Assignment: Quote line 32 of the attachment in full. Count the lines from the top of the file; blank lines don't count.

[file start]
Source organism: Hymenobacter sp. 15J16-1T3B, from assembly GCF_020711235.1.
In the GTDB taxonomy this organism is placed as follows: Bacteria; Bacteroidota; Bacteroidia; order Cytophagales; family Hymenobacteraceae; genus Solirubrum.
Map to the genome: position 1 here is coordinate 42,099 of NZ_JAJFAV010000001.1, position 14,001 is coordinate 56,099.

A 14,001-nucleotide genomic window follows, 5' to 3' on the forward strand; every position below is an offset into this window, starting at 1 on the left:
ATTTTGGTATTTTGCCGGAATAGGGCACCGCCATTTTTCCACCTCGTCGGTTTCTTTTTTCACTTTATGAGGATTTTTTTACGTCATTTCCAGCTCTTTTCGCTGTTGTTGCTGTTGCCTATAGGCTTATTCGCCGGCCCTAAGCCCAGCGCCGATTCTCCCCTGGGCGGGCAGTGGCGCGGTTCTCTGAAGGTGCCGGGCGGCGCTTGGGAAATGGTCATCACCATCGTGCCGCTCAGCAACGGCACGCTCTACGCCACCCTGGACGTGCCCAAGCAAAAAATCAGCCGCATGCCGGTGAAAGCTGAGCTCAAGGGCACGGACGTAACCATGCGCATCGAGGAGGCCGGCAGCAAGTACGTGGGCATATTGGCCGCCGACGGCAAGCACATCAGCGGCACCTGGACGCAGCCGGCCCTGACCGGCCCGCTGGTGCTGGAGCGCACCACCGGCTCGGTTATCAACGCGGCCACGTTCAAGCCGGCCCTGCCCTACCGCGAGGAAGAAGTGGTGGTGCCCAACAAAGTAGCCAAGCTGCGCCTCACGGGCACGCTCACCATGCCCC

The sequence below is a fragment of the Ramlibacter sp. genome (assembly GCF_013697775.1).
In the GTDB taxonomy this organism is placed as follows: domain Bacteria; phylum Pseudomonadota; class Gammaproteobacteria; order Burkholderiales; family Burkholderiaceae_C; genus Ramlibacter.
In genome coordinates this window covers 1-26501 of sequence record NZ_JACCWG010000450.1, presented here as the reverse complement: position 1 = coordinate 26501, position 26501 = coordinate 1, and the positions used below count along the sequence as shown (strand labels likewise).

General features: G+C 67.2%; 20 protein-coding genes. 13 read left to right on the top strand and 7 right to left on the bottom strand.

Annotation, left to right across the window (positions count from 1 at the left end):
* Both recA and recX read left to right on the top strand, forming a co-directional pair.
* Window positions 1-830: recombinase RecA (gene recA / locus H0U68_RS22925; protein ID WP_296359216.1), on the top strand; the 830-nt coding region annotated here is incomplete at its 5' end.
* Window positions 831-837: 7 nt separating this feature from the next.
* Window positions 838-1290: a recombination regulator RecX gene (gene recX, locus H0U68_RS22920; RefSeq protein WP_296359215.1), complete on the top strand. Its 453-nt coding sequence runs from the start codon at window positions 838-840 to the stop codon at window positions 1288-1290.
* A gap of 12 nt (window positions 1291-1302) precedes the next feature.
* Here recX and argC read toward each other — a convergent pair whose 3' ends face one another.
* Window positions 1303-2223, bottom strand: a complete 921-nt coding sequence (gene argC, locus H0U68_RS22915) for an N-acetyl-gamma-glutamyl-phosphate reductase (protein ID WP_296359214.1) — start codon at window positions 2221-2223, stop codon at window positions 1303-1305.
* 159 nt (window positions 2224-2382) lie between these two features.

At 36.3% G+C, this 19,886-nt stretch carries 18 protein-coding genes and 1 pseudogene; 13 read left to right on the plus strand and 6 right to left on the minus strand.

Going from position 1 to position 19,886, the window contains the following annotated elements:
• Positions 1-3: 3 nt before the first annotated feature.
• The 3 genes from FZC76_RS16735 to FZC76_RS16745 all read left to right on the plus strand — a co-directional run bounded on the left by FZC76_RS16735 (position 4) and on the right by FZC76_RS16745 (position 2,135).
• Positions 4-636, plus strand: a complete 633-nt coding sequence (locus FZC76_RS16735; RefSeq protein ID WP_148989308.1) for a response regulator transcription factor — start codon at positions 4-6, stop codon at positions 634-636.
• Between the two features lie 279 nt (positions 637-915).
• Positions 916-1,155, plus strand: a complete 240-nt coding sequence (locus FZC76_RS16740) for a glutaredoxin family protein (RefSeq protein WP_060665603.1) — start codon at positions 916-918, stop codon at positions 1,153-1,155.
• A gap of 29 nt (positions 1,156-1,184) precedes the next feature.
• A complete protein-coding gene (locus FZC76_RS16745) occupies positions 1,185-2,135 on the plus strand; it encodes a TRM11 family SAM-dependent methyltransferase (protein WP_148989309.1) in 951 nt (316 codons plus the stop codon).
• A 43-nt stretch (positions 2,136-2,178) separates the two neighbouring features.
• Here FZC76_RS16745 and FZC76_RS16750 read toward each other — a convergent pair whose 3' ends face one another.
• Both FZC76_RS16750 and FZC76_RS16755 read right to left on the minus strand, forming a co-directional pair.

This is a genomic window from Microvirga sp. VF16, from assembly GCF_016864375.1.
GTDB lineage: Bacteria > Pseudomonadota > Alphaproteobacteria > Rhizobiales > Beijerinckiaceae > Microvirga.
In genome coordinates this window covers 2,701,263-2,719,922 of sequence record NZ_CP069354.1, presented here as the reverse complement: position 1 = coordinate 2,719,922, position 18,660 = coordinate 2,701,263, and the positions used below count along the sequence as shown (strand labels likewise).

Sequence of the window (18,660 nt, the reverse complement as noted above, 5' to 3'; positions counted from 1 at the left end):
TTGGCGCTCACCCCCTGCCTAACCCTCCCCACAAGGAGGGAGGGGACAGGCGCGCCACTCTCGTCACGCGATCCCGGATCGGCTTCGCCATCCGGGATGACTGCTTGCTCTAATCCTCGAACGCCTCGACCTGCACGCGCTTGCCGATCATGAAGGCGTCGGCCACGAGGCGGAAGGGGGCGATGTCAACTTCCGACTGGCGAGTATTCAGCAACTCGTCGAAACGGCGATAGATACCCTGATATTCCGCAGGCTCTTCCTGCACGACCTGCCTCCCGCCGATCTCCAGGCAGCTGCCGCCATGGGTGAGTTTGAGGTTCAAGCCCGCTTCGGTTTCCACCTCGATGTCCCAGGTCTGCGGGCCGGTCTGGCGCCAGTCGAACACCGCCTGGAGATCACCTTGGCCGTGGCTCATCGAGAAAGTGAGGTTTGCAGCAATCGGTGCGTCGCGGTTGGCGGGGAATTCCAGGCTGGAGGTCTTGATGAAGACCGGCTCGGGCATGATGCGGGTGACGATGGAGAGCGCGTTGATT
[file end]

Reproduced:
GTDB lineage: Bacteria > Pseudomonadota > Alphaproteobacteria > Rhizobiales > Beijerinckiaceae > Microvirga.